When you are active in sport, you have to get used to the knocks and bumps, particularly in contact sports such as rugby and football. The knee is one of the most commonly injured joints of the body and although thankfully serious injury is rare, it is often difficult to know whether or not the injury you have sustained is serious and indeed when you should approach a specialist for an opinion.
The first pointer towards the severity of injury is what actually happens on the pitch. Most people are keen to continue to play on and an inability to complete the sporting activity may point to more than a simple ‘knock’. Any deformity of the knee or leg or significant immediate swelling should raise concerns and may warrant urgent attention. The best initial first aid is to immobilize the knee with a splint or brace, keep the weight off the leg and to seek early attention. In many cases this will involve a visit to accident and emergency department. It is important to remember that is often difficult to assess the knee fully immediately after an injury. It is important to recognise that In most cases of knee ligament or cartilage injury the first x-rays that are taken are normal.
If there is no evidence of a fracture on the x-ray you will commonly be discharged or possibly be advised to return for an orthopaedic clinic appointment. The key injuries which need to be picked up at this stage are, serious ligament injuries, injuries to the articular (joint surface) cartilage or the mensical cartilages of the knee. If there is significant swelling at that stage, then it often advisable to obtain and MRI scan which will show in detail the ‘soft tissues’ of the knee which are not revealed by an ordinary x-ray. In many cases the knee will settle over a few weeks, however if your knee continues to cause symptoms then further assessment may be required. The key indicators of a significant knee injury are persistent swelling, mechanical symptoms such as being unable to straighten the knee, grinding or crunching sensations within the knee or if the knee feels unstable or feels as if it is coming out of joint. In these cases further specialist opinion is advisable.
Mensical Cartilage Injuries
The menisci or meniscal cartilages are crescent shaped washers within the knee which help cushion the forces transmitted from the thigh bone (femur) to the shin bone (tibia), tearing of these cartilages may result in intermittent swelling of the knee, feelings of instability or mechanical symptoms of catching or locking. Damage to these cartilages can have a long term affect on the knee as increased pressures within the knee may lead to early arthritis if early treatment is not instituted.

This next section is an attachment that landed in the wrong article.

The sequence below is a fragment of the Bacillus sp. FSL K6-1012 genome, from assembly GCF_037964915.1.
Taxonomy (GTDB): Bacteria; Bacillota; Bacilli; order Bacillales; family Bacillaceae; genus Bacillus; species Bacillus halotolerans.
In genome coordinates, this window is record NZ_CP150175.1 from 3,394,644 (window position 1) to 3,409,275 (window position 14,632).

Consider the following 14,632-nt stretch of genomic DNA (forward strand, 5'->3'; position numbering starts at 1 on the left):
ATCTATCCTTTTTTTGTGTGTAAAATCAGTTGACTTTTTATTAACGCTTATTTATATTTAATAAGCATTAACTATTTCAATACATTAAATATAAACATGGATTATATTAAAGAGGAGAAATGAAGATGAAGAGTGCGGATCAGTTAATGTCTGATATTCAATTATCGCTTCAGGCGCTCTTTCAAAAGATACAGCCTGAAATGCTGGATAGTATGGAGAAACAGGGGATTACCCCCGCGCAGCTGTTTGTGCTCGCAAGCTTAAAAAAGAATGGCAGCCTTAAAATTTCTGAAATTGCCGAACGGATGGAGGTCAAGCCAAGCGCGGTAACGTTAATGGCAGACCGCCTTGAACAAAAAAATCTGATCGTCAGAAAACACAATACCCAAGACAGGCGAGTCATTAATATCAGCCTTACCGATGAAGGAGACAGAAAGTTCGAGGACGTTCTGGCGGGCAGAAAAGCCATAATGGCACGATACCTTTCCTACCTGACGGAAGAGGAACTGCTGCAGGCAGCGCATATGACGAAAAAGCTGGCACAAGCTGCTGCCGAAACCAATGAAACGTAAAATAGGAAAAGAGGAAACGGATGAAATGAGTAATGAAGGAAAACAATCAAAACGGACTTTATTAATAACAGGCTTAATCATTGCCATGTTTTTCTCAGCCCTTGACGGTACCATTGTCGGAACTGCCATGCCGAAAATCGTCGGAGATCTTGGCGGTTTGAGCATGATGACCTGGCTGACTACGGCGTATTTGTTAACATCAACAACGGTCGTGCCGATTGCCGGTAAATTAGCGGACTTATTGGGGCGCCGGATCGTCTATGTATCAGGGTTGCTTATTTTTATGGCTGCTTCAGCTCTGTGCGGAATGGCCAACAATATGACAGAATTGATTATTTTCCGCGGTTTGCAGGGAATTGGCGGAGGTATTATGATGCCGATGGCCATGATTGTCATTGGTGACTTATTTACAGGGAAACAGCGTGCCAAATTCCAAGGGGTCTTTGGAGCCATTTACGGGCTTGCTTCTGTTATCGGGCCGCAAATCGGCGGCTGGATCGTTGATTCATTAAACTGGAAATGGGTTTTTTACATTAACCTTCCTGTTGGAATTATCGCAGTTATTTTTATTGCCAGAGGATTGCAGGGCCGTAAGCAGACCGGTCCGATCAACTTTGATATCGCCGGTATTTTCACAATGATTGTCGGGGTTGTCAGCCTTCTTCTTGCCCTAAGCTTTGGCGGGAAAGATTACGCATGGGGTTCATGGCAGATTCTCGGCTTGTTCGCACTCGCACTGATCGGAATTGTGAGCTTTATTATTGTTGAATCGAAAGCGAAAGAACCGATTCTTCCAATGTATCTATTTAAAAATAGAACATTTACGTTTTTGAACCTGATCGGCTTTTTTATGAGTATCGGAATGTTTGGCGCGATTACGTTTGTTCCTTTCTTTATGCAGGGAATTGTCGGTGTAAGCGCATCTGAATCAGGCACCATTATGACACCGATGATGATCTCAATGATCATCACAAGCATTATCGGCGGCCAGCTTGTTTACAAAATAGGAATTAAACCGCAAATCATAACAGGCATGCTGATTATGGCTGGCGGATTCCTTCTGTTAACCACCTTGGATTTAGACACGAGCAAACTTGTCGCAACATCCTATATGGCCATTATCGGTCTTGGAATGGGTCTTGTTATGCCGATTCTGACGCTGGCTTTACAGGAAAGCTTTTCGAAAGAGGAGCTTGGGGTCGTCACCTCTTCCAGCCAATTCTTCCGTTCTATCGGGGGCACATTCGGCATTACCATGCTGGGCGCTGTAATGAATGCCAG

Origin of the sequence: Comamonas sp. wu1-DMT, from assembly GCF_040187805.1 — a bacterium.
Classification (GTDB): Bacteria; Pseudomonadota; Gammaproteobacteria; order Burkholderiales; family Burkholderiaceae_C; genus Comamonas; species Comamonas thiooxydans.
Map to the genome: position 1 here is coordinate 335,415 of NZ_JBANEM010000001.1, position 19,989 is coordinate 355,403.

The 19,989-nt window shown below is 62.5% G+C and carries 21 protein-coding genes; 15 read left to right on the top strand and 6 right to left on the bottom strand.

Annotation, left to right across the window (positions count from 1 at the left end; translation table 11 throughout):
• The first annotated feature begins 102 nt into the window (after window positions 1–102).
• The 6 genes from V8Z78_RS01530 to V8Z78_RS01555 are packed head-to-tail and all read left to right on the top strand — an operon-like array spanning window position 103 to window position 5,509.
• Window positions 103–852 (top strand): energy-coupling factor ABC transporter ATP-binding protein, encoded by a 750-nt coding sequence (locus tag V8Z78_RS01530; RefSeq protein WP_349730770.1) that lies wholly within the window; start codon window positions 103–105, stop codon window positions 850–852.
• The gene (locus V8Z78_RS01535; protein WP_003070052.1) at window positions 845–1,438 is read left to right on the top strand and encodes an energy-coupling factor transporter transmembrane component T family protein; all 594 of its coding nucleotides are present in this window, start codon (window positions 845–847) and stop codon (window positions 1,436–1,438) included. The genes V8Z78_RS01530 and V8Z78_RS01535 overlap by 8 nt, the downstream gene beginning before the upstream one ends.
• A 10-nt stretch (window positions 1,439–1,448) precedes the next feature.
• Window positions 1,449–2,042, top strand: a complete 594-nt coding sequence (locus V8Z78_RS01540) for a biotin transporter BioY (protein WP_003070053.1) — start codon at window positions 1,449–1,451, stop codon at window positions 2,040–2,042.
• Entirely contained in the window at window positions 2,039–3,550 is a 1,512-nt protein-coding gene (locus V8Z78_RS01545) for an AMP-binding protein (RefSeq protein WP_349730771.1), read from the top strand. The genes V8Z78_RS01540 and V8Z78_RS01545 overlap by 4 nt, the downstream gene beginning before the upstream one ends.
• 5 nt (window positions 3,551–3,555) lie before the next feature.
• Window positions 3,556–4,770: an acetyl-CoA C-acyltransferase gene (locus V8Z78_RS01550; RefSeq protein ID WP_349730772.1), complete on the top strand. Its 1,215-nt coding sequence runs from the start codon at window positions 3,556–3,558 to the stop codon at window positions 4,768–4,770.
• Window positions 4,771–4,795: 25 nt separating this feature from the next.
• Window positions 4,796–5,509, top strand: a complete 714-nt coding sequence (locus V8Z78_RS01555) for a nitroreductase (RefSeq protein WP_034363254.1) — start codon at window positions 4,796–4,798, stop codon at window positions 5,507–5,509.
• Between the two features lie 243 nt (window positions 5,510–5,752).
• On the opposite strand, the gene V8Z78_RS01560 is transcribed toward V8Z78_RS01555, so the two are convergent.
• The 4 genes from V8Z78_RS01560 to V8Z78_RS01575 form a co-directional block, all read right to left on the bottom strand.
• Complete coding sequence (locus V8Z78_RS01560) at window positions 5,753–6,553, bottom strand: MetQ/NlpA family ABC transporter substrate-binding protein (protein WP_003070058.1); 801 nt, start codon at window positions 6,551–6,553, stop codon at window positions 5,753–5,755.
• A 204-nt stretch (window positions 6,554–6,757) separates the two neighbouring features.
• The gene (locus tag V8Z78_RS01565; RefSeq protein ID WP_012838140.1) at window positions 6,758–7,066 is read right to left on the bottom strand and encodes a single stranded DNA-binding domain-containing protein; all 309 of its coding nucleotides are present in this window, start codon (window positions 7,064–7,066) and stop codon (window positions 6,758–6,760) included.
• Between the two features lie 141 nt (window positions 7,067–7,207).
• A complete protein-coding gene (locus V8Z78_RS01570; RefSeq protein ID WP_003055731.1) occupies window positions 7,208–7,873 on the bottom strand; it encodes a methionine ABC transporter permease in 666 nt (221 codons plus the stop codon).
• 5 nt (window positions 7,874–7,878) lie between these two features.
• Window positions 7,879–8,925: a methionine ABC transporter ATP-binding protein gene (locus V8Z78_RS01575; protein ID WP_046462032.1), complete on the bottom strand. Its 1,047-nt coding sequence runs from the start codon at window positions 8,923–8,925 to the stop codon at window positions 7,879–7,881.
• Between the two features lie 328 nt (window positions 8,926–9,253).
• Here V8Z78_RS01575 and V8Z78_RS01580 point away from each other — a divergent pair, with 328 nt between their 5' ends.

Articular Cartilage Injuries
The articular cartilage is the shiny material on the end of the bone surfaces. It's role is to allow the joint to move smoothly. Damage to areas of cartilage can likewise result in swelling, mechanical symptoms or sensations of something catching within the knee. Occasionally in acute injuries pieces of cartilage with attached bone may become detached and become loose within the knee. It is sometimes possible to reattach these loose fragments. This needs to be performed as soon as possible after the injury to give these fragments the best chance of healing.
Knee Ligament Injuries
Although knee ligament injuries produce a lot of headlines in the media, due to their effects on professional athlete’s careers, they are thankfully fairly rare. Common injuries include sprains to the medial and lateral collateral ligaments (the ligaments on the inside and the outside of the knee). If these ligaments are not completely ruptured then they generally heal over a period of six to eight weeks, although in some cases healing may be more prolonged. More seriously for the sportsman are injuries to the anterior and posterior cruciate ligaments (ACL or PCL). Posterior cruciate ligament injuries often do not give any immediate functional problems but in the long term may result in abnormal loading patterns within the knee and the development of early arthritis. Anterior cruciate ligament (ACL) injuries tend to have a more dramatic effect on people’s ability to play sport. The anterior cruciate ligament is important in providing stability of the knee when performing twisting and turning activities. If your knee feels as if it is recurrently unstable and coming out of joint then this type of injury may well have occurred. If an anterior cruciate ligament injury is present then an early consultation with a specialist is advisable. Surgery is not required in all cases but it is important to discuss all treatment options to help prevent recurrent instability and reduce the risk of long term damage to the knee, in particular to the joint surfaces and meniscal cartilages.